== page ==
If Iran were to get a nuclear bomb it would change the situation in the Middle East, that strikes me as perfectly plausible, certainly the case. But if someone says If Iran gets a bomb they will use it on Israel that is completely implausible. To believe that one would have to believe the Iranians are crazy and would be willing to sacrifice their own existence to do something that suicidal. When someone else says if they get a bomb they will attack the U.S. it is beyond implausible and you would have to believe the speaker was perhaps out of his/her mind.

Sarah Palin says that President Obama would like us to return to “pre civil war times,” a statement so patently absurd as to be seen as little more than the babbling of a near moron. Pre civil war times would mean that Obama would most probably be a slave, a condition that clearly he would not envisage. It is not difficult to see how completely implausible Palin’s claim is, so “off the wall” as to not even be considered as serious. So why do the MSM keep insisting on giving her air time?

Then there are people like Santorum and Inhofe who believe global warming is a “hoax.” They also do not believe in evolution. To claim global warming is a hoax, and that evolution is not true, is to push plausibility to an extreme. Aside from the fact that the vast majority of scientists all over the world believe global warming is real, and in fact the evidence is now right before our eyes with the disappearance of the glaciers and so on, to deny that it is happening is implausible. And to not believe in evolution and global warming is basically to not believe in science itself, a position that in the 21st century is just not plausible. It is because people do not agree on such things that we need an objective authority on such matters, although there are probably some who would not believe in any case.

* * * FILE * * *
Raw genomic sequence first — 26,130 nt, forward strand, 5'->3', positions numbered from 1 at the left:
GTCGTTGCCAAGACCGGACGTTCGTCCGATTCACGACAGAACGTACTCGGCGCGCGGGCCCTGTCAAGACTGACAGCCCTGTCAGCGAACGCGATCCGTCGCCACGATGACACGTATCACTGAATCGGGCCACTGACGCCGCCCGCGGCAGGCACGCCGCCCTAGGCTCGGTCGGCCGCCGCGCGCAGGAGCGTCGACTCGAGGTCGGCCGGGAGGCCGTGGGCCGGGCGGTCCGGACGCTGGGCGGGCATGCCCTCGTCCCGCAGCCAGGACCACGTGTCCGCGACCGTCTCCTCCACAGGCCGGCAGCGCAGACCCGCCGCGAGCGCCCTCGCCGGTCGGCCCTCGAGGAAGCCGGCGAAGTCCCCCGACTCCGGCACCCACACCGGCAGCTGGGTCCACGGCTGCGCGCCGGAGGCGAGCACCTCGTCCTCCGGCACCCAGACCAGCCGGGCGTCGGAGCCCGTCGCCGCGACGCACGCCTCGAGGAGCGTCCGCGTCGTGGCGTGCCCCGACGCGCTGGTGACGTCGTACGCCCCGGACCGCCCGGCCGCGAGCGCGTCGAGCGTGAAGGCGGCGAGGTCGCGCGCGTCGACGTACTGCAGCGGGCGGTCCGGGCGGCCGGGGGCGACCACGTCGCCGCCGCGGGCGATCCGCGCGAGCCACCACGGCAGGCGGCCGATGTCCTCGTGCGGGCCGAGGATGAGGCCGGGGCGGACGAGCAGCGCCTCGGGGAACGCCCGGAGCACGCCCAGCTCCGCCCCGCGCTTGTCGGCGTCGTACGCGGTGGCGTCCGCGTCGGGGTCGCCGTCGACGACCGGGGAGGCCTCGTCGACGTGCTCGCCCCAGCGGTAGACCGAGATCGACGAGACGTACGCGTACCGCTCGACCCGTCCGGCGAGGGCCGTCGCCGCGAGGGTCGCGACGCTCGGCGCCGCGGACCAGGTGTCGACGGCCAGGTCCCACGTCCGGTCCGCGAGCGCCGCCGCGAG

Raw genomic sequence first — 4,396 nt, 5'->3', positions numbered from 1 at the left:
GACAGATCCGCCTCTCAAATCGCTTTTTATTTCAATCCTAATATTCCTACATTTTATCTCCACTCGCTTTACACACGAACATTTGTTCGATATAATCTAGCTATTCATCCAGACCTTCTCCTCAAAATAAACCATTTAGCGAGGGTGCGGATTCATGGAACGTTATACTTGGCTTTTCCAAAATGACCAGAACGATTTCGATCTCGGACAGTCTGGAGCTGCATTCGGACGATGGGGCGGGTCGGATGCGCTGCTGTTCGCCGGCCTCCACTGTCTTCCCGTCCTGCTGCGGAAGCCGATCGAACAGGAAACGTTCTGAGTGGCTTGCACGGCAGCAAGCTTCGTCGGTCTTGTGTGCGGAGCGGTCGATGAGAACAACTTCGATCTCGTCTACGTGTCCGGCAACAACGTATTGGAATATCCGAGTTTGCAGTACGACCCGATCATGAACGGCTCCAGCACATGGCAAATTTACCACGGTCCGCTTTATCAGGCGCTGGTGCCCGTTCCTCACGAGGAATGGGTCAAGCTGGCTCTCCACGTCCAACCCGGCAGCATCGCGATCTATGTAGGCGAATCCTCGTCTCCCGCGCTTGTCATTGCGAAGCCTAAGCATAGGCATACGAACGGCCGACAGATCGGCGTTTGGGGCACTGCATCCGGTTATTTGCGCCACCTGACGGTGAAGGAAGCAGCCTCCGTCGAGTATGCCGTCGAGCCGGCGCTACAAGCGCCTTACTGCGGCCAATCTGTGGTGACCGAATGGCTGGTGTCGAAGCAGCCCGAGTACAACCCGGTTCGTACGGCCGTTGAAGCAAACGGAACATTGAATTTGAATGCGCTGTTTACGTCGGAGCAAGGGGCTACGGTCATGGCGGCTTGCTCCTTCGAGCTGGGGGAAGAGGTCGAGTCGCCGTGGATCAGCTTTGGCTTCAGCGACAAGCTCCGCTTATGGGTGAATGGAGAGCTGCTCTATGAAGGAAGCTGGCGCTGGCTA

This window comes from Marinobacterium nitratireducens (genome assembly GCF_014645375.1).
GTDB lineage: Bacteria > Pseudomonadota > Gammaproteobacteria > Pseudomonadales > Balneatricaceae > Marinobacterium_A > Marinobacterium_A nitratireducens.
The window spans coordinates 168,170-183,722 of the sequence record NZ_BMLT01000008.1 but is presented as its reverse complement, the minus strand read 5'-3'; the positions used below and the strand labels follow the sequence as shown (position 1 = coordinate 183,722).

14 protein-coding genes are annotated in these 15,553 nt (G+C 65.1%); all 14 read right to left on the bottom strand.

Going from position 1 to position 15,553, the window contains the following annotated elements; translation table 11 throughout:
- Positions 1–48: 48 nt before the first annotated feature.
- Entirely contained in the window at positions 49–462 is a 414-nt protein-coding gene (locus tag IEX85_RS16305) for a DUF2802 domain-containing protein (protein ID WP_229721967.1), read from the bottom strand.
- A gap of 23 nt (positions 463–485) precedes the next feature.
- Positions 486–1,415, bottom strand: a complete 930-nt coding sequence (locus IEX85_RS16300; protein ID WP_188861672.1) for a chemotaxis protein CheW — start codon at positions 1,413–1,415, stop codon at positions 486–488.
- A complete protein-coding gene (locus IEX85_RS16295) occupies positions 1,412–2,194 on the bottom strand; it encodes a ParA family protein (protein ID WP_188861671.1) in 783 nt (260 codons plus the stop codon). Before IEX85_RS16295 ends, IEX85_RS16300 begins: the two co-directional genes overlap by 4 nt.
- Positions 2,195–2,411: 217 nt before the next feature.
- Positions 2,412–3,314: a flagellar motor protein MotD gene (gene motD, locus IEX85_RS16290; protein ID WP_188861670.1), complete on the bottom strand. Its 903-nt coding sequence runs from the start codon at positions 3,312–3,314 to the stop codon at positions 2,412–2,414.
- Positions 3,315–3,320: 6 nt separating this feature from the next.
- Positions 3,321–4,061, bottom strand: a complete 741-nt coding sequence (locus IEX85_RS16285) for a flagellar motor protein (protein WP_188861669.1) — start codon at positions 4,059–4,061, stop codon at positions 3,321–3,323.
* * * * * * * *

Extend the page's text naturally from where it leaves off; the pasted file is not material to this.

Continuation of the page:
This is a complicated issue. It probably doesn’t matter much if Gingrich makes absurd claims about the price of gasoline, or if Santorum makes silly claims about Obama’s position on education, but it matters a great deal if people on the public stage make implausible claims about Iran’s intentions or deny global warming and evolution. What could we do with respect to those who make egregious and dangerous claims that could have absolutely devastating effects on human life? I guess capital punishment may be rather extreme. We do, after all, believe in free speech, and people are entitled to say whatever they wish with virtually no restrictions (other than yelling “fire” in crowded rooms, etc.).

I suggest those who can be identified as the worst offenders when it comes to making dangerous and implausible statements should be restricted to the amount of air time and publicity they are allowed to have. The more extreme and thoughtless their remarks the less they get to say. Granted this is a bit draconian, and even perhaps a mild form of censorship, but it seems to me the right to free speech must carry with it some responsibility as well. It is completely irresponsible to say implausible things like Iran is going to attack Israel or the United States when they don’t even have a bomb, or even if they did have a bomb. This is just a dangerous form of hysteria that can only have undesirable consequences. Maybe if they were curbed a bit by denying them a bit of air time they might take the hint and clean up their acts. Maybe we could make them wear dunce caps and sit in the corner for a time, like children used to be disciplined for irresponsible behavior.

The hare-brained chatter of irresponsible frivolity.
Benjamin Disraeli